Yalitza Aparicio, Marina de Tavira, and Gabriela Rodriguez share behind-the-scenes stories from one of this year’s most Oscar-nominated movies
For Yalitza Aparicio, Marina de Tavira, and Gabriela Rodriguez, the making of Alfonso Cuarón’s Oscar-nominated drama “Roma” was a constant exercise in responding to the unexpected.
“Roma” was shot chronologically, and the actors received their scripts on the morning of the shoot, allowing them to respond organically to the moments in their characters’ lives.
When it came to filming one of the most climactic scenes in the movie — where a pregnant Cleo is rushed to the hospital only to give birth to a stillborn — neither the cast nor the crew knew that the baby was going to die, which led to an emotional day on set.
“Everybody was crying. It was a very moving scene for all of us,” recalled Rodriguez, who became the first Latina producer to receive an Oscar nomination for Best Motion Picture, during a Q&A with TheWrap’s managing editor Thom Geier in New York City.
“It was a really strong scene. I remember Alfonso told me it was the scene where Cleo would give birth, and I didn’t know what was going to happen to the baby,” Aparicio said. “When we started shooting, and we had real, practicing doctors break the news to me, it was really shocking and it was almost as though I was transported through those emotions to the feeling of losing a child.”
“Roma” tells the story of Cleo, an indigenous woman who works as a live-in maid for a middle-class family in Mexico City in the 1970s. Based on Cuarón’s own upbringing, “Roma” premiered at the Venice International Film Festival in August and began streaming on Netflix in December. The film has earned 10 Oscar nominations, with Aparicio, de Tavira, and Rodriguez receiving nods for Best Actress, Best Supporting Actress, and Best Motion Picture, respectively.
“I was really not aware that this was the story he was going to tell, because he didn’t give us the script [before filming],” Rodriguez said. “It was an amazing process in terms of how you can defy the standards of how to shoot a film… and you would think that audiences outside of Mexico wouldn’t connect with it, or it wouldn’t be commercial, but I think it defied those preconceptions for the better.”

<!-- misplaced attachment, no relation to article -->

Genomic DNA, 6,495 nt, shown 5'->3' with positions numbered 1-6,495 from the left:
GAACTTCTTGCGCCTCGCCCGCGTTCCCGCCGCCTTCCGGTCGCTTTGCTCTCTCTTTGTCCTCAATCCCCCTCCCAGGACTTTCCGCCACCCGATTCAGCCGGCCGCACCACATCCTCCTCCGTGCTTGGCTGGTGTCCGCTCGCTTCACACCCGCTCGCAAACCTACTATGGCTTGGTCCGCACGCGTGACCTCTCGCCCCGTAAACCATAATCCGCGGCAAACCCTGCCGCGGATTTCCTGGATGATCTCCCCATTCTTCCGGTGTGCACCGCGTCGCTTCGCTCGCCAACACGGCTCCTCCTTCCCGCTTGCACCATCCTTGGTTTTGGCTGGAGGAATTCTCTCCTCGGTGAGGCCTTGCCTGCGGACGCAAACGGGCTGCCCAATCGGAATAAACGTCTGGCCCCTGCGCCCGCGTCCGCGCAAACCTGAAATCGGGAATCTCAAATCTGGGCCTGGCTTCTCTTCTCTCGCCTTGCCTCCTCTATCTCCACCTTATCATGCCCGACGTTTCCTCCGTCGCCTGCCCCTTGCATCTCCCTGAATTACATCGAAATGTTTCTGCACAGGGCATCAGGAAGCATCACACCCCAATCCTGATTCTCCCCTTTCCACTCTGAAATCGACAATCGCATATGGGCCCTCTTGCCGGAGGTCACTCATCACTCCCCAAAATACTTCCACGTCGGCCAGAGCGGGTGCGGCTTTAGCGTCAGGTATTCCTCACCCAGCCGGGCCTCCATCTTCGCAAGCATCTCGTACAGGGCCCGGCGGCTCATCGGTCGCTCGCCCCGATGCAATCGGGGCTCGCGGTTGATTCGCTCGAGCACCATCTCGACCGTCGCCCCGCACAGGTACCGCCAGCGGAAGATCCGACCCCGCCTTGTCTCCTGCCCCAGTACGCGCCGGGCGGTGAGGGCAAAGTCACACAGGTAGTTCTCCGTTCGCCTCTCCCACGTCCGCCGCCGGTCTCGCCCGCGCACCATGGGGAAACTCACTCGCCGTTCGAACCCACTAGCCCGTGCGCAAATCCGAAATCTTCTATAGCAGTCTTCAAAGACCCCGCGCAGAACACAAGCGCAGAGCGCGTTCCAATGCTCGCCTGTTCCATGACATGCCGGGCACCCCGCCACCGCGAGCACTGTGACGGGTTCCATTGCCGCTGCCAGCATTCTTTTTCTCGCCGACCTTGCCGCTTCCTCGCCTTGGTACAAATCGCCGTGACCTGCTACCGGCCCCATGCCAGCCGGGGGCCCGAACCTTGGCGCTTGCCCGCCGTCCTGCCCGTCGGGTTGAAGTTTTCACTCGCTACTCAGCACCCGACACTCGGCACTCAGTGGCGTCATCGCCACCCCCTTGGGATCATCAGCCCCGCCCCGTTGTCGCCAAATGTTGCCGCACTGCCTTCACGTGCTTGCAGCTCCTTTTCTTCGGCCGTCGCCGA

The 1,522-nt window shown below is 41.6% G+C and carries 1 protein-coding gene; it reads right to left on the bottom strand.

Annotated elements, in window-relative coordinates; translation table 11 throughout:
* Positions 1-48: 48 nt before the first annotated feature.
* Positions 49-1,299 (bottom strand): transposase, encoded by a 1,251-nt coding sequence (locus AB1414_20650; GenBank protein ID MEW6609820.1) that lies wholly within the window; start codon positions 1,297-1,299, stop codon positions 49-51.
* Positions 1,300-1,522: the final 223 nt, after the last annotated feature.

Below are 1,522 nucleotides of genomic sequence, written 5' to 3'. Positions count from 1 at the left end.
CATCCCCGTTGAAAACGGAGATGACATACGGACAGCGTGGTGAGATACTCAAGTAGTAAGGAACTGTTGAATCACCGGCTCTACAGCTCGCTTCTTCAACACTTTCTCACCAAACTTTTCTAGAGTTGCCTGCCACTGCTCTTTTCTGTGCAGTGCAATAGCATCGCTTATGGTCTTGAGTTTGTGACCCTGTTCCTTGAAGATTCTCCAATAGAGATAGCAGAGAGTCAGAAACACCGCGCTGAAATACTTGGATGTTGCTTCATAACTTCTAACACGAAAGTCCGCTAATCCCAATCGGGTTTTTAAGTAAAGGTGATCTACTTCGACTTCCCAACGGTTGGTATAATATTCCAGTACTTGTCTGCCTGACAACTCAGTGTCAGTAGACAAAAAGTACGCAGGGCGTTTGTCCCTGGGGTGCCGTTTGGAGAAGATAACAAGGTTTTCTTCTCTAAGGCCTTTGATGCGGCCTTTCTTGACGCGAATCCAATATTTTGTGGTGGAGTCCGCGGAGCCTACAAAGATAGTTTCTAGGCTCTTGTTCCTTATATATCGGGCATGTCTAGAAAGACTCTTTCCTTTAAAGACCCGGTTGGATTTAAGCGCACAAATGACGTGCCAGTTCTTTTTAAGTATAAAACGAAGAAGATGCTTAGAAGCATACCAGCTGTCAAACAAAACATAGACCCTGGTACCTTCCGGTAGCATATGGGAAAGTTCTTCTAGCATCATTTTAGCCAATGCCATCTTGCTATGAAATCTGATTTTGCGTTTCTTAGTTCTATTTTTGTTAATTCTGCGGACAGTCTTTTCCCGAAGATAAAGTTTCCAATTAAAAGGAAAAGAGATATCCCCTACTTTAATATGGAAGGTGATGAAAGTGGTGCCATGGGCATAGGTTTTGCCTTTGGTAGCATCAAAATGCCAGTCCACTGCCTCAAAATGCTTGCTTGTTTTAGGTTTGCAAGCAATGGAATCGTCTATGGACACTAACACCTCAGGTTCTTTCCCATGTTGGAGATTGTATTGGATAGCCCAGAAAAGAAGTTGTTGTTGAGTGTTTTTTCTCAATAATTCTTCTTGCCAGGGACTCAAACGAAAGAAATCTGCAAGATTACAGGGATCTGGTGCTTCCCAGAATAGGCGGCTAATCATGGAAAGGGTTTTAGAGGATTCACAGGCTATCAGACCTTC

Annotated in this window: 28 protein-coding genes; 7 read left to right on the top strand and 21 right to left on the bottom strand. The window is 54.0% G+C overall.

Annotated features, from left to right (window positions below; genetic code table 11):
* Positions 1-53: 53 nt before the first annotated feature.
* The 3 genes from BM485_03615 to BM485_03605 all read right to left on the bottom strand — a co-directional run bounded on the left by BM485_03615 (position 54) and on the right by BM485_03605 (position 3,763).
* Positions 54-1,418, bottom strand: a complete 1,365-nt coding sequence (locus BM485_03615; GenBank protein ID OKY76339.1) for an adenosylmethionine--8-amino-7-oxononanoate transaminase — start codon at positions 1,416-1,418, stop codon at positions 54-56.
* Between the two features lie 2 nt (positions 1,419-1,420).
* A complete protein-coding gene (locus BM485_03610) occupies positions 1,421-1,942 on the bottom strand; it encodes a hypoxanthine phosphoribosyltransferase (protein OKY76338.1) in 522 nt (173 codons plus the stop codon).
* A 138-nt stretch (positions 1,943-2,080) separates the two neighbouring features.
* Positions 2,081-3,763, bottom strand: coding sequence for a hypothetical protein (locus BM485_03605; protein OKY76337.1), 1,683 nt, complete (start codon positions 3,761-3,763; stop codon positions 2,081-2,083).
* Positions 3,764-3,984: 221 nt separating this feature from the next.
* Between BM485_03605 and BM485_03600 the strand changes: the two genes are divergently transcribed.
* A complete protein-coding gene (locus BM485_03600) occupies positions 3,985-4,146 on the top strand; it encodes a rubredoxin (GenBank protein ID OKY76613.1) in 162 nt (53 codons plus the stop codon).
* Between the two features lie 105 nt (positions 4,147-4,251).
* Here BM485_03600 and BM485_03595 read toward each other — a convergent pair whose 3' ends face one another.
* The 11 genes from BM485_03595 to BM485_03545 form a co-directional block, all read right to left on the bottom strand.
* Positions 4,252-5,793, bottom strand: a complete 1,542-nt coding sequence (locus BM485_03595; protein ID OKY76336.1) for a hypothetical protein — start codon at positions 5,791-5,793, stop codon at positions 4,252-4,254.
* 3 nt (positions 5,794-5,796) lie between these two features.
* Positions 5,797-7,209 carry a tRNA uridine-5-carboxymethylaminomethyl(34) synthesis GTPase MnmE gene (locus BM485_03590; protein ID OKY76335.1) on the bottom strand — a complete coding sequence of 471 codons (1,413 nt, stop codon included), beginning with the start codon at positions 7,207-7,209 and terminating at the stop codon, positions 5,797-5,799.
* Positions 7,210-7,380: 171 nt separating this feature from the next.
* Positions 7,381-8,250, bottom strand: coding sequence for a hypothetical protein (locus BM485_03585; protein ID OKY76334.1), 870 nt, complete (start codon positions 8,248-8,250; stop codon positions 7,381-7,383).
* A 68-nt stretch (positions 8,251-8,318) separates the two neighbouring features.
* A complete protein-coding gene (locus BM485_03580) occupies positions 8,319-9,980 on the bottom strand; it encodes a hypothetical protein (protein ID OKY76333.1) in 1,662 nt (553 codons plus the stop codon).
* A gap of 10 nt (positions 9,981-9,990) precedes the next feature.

Aparicio has received acclaim for her role as Cleo, which was her first acting role. Previously, Aparicio worked as a schoolteacher before deciding to audition for the film. She viewed “Roma” as a chance to bring an indigenous woman to life on screen, and saw a connection between her mother, who is a domestic worker, and the character in the film.
“[On the first day], I was so nervous and shaking and concerned that the camera would capture that,” Aparicio said through a translator. “I don’t think I’ve ever gotten comfortable in front of the camera, but once we started shooting, it was a matter of forgetting that other people were in the room and forgetting that there was a camera present. Sometimes I would forget that we were in a film and just feel like I was living out my life.”
For de Tavira, the process of acting without a script proved difficult but ultimately rewarding.
“Not having the script and not knowing anything about our characters up to the moment where the story starts… we knew nothing of what they were going to be going through,” de Tavira said. “It’s a blessing for actors because you can experience acting as being in the present tense, which I think is the way acting should be. I’m the only trained actress in the cast, so at the beginning that was really difficult for me, not for them. I really learned a lot.”
Despite the challenges of acting on camera for the first time, Aparicio said that the hardest part of filming “Roma” was that she had to speak the indigenous language of Mixtec for the role, despite not speaking the language herself. She was tutored in the language by co-star Nancy Garcia, often moments before a scene was shot.
“[At a screening of the film in Oaxaca], a lot of people approached me and said they were really proud to hear Mixtec on the big screen and in a film with such an established director,” Aparicio said.
Rodriguez, who is a long-time collaborator of Cuarón’s and served as a producer on his 2013’s “Gravity,” said that the director’s unique approach to making the film — while often a challenge from her perspective as a producer– is representative of his willingness to take on risks and defy Hollywood norms.
“My entire professional career has been working with him, and I told him, normally you start with independent movies and funding and then you go to big studio movies like ‘Gravity,'” she said with a laugh. “I’ve been working for him for about 15 years and he never ceases to surprise me.”